The Future of Medicine is Community

By Anna Betz for Enlivening Edge Magazine

The keyword for the next economic, political, social, and medical model is “community.”

Our present culture is wasteful and inefficient. Many people feel alienated from their own soul, from their work, from each other, and from nature. We are experiencing a state of “systemic inflammation” that is perfectly mirrored in the drastically increasing number of chronic inflammatory diseases like obesity, heart problems, diabetes, arthritis, and dementia amongst others. Together they could–and probably will–crumble our health systems, unless we wake up to another way of doing medicine that makes us all feel more engaged, enlivened, and responsible.

Such a way of doing medicine, in which there is no waste of human potential and creativity requires re-organising healthcare from hierarchical to non-hierarchical organisations. This way of organizing which creates soulful workplaces where everyone’s talents are nurtured and their deepest aspirations are honoured is also known as Teal.[1]

Charles Eisenstein reminded us recently “We have arrived at a point where we source very little from our local communities. We can pretend we don’t need them, as we can buy food, shelter, clothing, and entertainment online from faraway places. Due to the distance and disconnection, we can ignore the conditions under which those goods are being produced.”[2]

What is the nature of social distance and disconnection that lets us ignore conditions under which our health as a good is produced? What is the meaning of community, and how can it be the future of medicine and our health as commons? Those two inter-related questions are at the heart of my enquiry.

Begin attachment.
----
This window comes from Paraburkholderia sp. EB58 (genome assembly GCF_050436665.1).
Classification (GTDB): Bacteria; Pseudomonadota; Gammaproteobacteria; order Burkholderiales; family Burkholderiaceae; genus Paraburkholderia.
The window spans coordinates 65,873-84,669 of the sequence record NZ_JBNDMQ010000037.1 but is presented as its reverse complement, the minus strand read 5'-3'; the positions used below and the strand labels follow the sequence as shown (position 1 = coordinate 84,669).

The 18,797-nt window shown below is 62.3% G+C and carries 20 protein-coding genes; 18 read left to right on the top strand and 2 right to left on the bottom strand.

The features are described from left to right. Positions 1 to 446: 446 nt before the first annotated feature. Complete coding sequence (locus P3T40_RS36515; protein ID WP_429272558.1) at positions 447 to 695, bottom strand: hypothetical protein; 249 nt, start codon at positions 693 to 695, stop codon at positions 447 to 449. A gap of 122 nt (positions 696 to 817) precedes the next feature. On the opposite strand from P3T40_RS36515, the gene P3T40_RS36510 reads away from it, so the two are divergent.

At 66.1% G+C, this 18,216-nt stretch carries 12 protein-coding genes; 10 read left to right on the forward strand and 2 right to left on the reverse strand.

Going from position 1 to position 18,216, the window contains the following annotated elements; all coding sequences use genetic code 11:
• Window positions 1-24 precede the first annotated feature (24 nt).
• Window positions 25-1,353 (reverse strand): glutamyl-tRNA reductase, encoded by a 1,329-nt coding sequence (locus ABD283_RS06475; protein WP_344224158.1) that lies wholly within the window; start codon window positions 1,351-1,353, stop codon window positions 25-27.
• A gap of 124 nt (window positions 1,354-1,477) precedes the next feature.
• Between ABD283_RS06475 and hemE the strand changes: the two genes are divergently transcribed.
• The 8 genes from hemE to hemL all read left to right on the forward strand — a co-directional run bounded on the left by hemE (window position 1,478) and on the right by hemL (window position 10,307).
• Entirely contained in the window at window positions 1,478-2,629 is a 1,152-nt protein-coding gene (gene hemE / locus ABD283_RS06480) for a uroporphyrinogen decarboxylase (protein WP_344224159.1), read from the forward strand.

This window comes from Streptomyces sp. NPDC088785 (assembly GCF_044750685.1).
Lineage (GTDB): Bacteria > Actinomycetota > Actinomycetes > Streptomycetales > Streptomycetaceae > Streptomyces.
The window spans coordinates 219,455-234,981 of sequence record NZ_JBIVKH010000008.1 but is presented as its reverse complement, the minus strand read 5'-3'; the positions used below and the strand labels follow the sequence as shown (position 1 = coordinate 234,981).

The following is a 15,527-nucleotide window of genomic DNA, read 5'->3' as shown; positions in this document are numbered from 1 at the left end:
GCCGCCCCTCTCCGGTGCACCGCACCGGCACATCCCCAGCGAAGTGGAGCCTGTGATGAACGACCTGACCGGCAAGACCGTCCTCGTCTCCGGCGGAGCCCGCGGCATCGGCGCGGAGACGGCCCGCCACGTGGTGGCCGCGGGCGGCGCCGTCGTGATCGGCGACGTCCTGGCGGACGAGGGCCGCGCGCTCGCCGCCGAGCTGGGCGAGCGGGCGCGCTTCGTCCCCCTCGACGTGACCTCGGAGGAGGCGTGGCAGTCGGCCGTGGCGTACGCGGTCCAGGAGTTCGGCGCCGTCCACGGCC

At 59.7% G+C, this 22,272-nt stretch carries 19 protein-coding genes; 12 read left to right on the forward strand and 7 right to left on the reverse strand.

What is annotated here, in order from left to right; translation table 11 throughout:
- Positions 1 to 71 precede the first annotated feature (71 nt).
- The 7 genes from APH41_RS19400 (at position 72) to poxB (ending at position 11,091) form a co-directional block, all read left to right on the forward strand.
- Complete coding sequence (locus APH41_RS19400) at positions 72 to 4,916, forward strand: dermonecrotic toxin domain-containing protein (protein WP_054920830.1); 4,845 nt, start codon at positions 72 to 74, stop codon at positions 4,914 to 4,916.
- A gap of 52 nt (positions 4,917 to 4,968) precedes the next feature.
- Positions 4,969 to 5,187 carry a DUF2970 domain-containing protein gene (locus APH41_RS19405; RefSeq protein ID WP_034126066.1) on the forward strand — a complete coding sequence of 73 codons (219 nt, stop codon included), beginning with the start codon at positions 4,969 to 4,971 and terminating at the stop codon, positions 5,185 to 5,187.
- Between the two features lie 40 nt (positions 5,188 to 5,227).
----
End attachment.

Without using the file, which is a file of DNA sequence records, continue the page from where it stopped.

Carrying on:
Charles Eisenstein defines a community as a group of people bound together by gifts and stories, people who live in service of each other and the larger community. In a community people rely on each other. Gifts create ties and connections; we accept that we need each other, and we know deep down that being generous with our gifts will keep us safe.

When we feel as a community, we realize deeply that the wellbeing of another is our own wellbeing, and we realize the fortune and misfortune of another is our own. We can no longer ignore the needs of another when we realize they are part of us. Acknowledging the interconnectedness of our behaviour at every moment makes us act as a caring community.

A community model of doing medicine is not a one-way model where the professional has all the expert knowledge and tells the patient what to do. When medicine returns to the people, the role of professionals will be teachers who help patients discover their innate knowledge and wisdom, and who help them apply it in their everyday life to create conditions for health and wholeness. Doctors will learn from patients and feel inspired by the patient’s knowledge as much as the other way around. The title “doctor” is actually a Latin-derived word referring to anyone who is recognized as having acquired sufficient knowledge in a subject to be a teacher of the subject.

Collaboration in the community model can look like this[3]:


Returning medicine to the people means re-skilling ourselves in working with nature rather than trying to control it, thus enabling people to notice imbalances and symptoms before they become problems. It also means re-skilling everyone in using food as medicine and making lifestyle changes that bring us back into balance.

Clearly, that returning and re-skilling is a challenge, and “social prescribing” can be part of the answer. “Social prescribing is a way of linking patients in primary care with sources of support within the community. It provides GP’s [General Practice Doctors] with a non-medical-referral option that can operate alongside existing treatments to improve health and well-being.”[4]